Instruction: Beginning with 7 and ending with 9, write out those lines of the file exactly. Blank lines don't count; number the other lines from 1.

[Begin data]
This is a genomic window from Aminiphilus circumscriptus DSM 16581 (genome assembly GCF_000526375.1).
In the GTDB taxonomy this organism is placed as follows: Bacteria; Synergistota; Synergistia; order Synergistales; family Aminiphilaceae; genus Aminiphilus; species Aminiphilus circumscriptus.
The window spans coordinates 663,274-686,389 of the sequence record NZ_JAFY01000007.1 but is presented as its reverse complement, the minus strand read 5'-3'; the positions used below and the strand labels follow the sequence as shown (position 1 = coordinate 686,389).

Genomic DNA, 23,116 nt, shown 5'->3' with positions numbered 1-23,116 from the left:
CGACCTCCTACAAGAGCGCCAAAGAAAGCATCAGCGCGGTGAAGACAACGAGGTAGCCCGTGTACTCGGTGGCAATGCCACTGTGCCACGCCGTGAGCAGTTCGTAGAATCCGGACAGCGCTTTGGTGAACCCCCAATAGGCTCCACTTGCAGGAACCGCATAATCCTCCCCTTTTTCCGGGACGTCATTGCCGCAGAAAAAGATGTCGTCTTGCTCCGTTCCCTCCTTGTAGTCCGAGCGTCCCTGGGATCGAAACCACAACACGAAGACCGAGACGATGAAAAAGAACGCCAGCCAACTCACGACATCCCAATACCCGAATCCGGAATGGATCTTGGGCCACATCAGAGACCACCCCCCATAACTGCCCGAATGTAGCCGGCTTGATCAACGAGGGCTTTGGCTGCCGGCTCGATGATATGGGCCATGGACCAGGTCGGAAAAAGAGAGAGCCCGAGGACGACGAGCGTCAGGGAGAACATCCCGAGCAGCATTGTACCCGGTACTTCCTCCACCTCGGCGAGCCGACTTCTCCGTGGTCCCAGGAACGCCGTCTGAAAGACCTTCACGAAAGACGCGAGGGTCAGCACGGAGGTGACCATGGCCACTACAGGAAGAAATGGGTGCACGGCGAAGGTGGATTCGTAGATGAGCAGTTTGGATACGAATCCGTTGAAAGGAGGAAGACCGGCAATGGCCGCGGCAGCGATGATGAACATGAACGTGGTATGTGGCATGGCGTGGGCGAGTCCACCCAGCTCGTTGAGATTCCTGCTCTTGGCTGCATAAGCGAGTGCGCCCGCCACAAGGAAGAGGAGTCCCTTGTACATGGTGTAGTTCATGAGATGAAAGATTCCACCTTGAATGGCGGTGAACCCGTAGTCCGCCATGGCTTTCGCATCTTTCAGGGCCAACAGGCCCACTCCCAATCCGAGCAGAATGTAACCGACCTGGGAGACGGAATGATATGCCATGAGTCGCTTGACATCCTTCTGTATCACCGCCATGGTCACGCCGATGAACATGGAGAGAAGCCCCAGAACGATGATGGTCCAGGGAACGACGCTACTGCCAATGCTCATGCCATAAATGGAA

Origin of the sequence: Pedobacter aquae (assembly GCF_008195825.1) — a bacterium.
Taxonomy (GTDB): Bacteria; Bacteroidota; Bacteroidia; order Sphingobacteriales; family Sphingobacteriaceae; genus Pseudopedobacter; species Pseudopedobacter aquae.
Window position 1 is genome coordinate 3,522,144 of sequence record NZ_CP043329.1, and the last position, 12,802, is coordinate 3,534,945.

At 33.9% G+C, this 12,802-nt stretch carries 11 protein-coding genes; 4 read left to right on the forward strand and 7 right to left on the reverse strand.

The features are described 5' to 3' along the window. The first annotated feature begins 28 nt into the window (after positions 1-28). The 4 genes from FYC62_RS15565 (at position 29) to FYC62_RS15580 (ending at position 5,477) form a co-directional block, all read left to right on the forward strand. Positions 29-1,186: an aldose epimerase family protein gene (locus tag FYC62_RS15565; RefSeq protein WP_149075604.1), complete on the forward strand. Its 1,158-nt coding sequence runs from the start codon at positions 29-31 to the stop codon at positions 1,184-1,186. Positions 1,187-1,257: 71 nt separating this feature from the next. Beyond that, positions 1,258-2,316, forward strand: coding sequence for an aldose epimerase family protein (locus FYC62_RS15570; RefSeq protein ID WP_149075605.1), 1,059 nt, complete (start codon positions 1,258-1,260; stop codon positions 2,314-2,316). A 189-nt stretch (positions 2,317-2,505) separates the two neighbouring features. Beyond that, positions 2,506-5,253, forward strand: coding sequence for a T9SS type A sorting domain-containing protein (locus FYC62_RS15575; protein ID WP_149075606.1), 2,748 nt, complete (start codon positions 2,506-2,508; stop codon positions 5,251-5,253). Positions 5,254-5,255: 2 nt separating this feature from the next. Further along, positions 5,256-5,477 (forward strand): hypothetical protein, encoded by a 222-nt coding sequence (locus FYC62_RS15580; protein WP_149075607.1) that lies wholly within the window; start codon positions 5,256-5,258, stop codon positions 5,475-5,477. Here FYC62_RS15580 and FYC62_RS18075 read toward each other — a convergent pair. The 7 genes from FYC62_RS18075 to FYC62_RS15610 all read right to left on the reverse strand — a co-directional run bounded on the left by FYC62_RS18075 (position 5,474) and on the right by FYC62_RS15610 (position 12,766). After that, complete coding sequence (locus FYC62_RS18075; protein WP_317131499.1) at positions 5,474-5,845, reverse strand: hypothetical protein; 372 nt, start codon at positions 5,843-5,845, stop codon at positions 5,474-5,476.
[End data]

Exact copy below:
Taxonomy (GTDB): Bacteria; Bacteroidota; Bacteroidia; order Sphingobacteriales; family Sphingobacteriaceae; genus Pseudopedobacter; species Pseudopedobacter aquae.
Window position 1 is genome coordinate 3,522,144 of sequence record NZ_CP043329.1, and the last position, 12,802, is coordinate 3,534,945.

At 33.9% G+C, this 12,802-nt stretch carries 11 protein-coding genes; 4 read left to right on the forward strand and 7 right to left on the reverse strand.